- Free-trade talks with Morocco, moved from Rabat to Geneva last week amid security concerns, now may be delayed; Moroccan officials fear rising anti-US sentiment.
- A US-Chile deal, finalized in December, faces a rougher ride in Congress after Chile refused to back war resolution at the UN.
- Given war rifts with Europe, global talks at the WTO aren't expected to be finished by a deadline of the end of next year.
[Compare tomorrow -]
An angry Europe wants no part of fence-mending, by Bilefsky & Schoenfeld, 4/4/2003 WSJ, A7.
[hey, Chomsky even got a mention in this one! -]
...So even as coalition forces rack up gains on the Iraqi battlefield,
[any short-term "gain" in a first-strike war is a long-term loss]
using precision weapons to minimize casualties,
[oh yeah, when friendly fire from "precision weapons" has killed dozens of "coalition" troops and just now on the radio, 2 more journalists (at the Palestine Hotel 5 pm 4/08)]
the PR war in continental Europe has turned decisively against the US. It is common to hear the war described as an "occupation" even in mainstream European news media,
[who for some reason aren't allowing Macchiavellian Cheney to make fools of them as our media are]
where outspoken critics of the US such as Noam Chomsky and Edward Said make frequent appearances.
[We'd better be glad of such critics - they may serve as bargaining chips in some such negotiation as that between Abraham and Yahweh in Genesis 18: "Peradventure there be [ten] righteous within [America]: wilt thou also destroy and not spare the place for the [ten] righteous that are therein?" But what a justaposition of antipodes: the cheerleaders and gulls of the Wall Street Journal and the man with the most courage in the world to research and confront the horrible things this "wonderful" nation has done and continues to do.]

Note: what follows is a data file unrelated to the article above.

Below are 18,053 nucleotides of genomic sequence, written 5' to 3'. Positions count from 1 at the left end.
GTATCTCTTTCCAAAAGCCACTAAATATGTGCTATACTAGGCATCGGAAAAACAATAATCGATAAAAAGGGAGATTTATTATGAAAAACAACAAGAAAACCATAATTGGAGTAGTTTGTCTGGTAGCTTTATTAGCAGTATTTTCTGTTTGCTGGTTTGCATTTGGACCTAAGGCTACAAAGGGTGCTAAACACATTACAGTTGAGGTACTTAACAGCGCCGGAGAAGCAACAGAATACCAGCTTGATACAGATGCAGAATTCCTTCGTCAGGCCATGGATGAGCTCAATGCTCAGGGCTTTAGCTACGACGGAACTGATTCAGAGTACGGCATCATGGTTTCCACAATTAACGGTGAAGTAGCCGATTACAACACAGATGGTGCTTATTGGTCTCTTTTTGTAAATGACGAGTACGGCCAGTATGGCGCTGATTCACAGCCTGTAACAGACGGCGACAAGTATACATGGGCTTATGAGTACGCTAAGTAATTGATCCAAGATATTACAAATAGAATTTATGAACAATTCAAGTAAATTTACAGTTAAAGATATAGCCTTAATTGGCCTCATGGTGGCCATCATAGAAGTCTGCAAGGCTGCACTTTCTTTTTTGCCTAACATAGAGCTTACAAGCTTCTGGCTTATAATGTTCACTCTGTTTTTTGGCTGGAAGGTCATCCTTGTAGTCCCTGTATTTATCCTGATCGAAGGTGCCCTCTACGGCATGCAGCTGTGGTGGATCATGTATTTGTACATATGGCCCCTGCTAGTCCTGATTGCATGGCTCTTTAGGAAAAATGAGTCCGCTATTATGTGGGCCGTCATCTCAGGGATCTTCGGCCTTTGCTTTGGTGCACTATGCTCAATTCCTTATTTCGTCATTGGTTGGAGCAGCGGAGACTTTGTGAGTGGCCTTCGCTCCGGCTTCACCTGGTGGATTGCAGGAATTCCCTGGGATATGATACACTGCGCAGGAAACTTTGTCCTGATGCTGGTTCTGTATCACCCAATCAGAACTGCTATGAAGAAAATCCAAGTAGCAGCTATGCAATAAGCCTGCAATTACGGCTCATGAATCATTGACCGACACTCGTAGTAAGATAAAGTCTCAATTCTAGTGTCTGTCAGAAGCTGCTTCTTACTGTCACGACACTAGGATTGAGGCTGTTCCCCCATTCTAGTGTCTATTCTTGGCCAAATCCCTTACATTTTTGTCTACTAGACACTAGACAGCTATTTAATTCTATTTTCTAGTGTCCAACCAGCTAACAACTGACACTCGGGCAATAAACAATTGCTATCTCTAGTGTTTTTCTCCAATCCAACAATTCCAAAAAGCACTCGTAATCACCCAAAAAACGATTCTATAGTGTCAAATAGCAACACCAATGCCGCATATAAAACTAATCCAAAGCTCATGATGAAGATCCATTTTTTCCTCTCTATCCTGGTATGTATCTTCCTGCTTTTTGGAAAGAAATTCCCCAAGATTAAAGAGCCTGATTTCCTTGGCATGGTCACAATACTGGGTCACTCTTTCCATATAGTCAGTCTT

- In El Salvador, foes try to scuttle US trade talks with 5 Central American nations. Protesters there shred US flags, and wave Iraqi banners....
...Iraq these days is almost as varied, tribal and polarized a society as the U.S. (a California bumper sticker declares, "Regime change starts at home")....
[according to "Iraq's not Vietnam" [we wish], op ed by Nicholas Kristof, 4/4/2003 NYT, A19. And then there's the weirdness this first-strike madness has stirred up elsewhere -]
Dozens of Cuba dissidents face trial for subversion - Critics could be sentenced to life in prison - Prosecutions are expected to deepen tensions with the United States, by David Gonzalez, NYT, A8.
[unless, of course, the Bush administration has its dissent-stifling way and follows suit.]
4/01/2003 headlines from hell -
- Paying for the war - Panels approve war spending...- Agreeing to $74.7 billion, and adding more for domestic security and airlines, by Firestone & Lichtblau, NYT, B13.
[& the limits of courage -]
Madonna cites war and pulls her [antiwar] video, by Jon Pareles, NYT, E1.
[Truth is the first victim.... At least we've got Maureen Dowd -]
Warring tribes, here and there - Macho schemes and schisms, op ed by Maureen Dowd, NYT, A29.
The pResident and his war council did not expect so much heavy guerrilla resistance in Iraq. And they really did not expect so much heavy guerrilla resistance at home....
This was a war designed to change the nature of American foreign policy, military policy and even the national character - flushing out ambivalence and embracing absolutism.